Wi-Fi sig­nals can cause headaches and other ail­ments

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Five years ago, sto­ries in the na­tional press claimed 2% of the UK pop­u­la­tion suf­fered from ‘elec­trosen­si­tiv­ity’, and that sig­nals from Wi-Fi net­works caused those peo­ple to suf­fer headaches and other symptoms.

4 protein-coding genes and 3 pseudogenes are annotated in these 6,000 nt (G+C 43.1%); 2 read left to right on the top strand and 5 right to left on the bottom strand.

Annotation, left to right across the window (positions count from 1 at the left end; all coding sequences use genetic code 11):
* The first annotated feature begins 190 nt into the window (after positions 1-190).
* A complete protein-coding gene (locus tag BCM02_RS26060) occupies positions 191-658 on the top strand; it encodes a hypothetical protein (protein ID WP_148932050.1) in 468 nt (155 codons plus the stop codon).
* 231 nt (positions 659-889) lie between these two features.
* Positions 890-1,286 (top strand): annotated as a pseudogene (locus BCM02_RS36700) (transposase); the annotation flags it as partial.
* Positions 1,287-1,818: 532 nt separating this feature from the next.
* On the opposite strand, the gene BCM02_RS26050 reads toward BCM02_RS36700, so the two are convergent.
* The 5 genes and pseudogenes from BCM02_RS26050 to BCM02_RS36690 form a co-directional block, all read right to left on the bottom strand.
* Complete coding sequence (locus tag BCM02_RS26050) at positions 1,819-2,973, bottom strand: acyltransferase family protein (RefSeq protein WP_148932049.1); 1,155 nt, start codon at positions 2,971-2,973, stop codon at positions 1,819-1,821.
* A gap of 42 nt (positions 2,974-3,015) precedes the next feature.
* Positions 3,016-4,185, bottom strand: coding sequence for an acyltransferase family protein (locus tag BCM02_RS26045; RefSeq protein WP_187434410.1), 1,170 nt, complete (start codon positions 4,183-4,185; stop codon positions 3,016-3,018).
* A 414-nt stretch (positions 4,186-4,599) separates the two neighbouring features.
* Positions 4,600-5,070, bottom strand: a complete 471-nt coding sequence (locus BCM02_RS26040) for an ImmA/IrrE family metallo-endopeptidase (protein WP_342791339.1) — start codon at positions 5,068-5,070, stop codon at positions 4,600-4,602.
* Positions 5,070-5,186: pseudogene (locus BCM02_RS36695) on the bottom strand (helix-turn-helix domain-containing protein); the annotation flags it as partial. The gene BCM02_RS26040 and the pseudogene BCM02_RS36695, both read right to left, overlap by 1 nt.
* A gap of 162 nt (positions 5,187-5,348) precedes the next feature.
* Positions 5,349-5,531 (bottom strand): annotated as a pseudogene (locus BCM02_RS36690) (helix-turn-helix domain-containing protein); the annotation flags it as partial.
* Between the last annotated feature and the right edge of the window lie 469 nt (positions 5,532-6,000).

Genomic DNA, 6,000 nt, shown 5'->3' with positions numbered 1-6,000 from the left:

There is no med­i­cally-recog­nised con­di­tion called elec­trosen­si­tiv­ity. The 2% fig­ure was made up. Wi-Fi sig­nals op­er­ate on a small, very crowded part of the elec­tro­mag­netic spec­trum. In tests, sup­posed suf­fer­ers were un­able to iden­tify whether a Wi-Fi de­vice was op­er­at­ing nearby. Sig­nals sent and re­ceived by Wi-Fi routers are very low en­ergy, and they are not ca­pa­ble of pro­duc­ing the kind of bi­o­log­i­cal re­ac­tion claimed by some.

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